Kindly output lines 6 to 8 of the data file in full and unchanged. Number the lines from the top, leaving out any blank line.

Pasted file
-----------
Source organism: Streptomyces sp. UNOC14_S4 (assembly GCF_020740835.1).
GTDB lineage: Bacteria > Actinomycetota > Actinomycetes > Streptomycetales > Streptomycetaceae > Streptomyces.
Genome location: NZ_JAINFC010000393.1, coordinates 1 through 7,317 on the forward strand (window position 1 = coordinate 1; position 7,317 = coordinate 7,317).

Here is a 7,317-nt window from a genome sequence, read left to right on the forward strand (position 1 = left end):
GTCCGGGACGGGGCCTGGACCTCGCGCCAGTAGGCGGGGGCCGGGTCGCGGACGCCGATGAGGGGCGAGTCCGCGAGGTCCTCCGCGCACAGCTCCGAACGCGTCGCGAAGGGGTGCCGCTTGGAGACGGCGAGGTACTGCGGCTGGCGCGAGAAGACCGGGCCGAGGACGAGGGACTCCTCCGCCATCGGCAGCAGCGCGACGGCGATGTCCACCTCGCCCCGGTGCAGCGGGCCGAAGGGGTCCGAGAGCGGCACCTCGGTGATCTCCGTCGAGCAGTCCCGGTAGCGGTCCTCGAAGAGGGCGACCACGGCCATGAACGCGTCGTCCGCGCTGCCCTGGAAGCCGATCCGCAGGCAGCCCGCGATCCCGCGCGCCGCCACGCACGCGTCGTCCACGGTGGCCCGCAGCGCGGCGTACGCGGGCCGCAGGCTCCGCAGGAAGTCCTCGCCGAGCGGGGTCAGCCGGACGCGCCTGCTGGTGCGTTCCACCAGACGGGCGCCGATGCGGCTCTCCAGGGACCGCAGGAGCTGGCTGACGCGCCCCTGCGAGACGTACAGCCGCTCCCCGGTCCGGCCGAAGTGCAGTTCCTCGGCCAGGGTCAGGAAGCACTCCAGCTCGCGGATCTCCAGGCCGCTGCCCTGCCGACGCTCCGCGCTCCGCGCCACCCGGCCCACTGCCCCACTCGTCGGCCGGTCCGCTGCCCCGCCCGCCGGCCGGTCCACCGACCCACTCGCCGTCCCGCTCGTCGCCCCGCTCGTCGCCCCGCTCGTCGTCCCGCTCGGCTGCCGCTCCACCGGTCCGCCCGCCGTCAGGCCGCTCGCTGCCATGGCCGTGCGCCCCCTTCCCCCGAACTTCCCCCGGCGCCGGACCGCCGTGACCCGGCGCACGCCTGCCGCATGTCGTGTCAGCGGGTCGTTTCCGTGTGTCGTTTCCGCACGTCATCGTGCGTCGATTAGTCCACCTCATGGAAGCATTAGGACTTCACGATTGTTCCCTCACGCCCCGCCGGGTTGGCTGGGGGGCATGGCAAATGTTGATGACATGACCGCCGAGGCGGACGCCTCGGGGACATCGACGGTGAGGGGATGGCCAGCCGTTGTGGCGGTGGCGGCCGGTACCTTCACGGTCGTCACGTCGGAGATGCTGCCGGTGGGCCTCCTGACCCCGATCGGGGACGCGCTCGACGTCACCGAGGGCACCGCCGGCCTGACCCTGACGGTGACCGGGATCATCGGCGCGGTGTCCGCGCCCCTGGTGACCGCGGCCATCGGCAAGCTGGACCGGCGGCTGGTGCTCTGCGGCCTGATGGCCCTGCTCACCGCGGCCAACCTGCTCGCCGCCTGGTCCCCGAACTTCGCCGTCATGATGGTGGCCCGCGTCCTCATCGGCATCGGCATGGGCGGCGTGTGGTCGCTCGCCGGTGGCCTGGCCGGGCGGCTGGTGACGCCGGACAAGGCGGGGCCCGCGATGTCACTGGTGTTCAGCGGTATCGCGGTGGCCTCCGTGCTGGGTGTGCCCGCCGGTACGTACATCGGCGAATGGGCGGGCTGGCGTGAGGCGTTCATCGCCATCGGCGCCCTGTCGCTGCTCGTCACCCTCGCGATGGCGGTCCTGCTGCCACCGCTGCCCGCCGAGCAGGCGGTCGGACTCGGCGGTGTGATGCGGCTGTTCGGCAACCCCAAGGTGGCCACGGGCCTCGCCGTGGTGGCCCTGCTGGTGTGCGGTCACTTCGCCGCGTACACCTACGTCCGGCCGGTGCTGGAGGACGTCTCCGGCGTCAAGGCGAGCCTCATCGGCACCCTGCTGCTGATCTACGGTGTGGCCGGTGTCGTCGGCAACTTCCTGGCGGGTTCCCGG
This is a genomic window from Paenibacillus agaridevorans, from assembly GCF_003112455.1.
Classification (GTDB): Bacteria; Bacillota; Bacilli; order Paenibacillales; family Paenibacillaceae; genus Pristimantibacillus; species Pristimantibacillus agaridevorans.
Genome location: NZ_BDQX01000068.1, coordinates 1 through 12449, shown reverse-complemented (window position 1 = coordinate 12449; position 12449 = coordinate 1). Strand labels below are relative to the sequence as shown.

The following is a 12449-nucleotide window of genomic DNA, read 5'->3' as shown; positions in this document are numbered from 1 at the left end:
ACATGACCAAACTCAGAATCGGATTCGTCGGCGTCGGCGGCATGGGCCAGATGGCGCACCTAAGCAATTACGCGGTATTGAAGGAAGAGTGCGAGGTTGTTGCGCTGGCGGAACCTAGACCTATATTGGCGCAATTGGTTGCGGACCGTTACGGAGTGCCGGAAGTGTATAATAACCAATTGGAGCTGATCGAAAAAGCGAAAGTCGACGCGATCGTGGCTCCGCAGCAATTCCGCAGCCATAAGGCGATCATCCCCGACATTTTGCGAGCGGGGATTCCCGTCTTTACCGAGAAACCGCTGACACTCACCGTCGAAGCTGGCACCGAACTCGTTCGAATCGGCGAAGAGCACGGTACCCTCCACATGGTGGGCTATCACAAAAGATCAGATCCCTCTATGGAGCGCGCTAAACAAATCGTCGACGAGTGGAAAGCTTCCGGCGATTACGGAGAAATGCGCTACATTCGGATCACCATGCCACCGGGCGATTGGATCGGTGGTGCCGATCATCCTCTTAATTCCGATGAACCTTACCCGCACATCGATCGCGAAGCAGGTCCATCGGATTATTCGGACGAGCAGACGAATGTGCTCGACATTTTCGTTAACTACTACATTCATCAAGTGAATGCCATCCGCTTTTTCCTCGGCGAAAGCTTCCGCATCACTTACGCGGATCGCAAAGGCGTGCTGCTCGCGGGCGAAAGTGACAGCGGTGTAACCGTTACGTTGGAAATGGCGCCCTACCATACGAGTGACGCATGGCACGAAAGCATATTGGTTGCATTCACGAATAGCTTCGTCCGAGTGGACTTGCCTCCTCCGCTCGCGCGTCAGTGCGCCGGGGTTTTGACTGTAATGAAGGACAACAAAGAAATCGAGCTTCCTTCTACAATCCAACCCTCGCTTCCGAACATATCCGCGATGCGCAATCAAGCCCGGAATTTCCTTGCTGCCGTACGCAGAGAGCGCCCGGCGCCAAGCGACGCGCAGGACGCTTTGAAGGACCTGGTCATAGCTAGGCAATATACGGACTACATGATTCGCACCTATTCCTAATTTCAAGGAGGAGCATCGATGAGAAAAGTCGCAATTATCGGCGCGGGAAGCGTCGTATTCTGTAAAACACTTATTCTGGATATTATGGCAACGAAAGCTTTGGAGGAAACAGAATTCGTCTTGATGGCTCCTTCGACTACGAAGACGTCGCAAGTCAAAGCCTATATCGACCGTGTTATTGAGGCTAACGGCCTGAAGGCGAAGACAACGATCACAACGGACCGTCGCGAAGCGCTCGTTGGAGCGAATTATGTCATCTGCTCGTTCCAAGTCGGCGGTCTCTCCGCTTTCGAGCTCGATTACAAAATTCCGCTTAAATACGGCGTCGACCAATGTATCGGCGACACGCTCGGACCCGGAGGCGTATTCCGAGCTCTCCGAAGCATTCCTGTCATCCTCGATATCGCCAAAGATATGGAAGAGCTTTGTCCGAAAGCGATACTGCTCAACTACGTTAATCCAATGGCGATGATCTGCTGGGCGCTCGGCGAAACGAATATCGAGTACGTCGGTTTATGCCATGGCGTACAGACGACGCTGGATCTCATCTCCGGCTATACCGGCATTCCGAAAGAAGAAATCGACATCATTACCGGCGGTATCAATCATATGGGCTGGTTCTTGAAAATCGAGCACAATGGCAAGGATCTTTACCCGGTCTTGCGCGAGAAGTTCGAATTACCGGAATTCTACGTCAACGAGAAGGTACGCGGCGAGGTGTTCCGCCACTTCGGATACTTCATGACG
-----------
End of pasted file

This is a genomic window from Paenibacillus agaridevorans, from assembly GCF_003112455.1.
Classification (GTDB): Bacteria; Bacillota; Bacilli; order Paenibacillales; family Paenibacillaceae; genus Pristimantibacillus; species Pristimantibacillus agaridevorans.
Genome location: NZ_BDQX01000068.1, coordinates 1 through 12449, shown reverse-complemented (window position 1 = coordinate 12449; position 12449 = coordinate 1). Strand labels below are relative to the sequence as shown.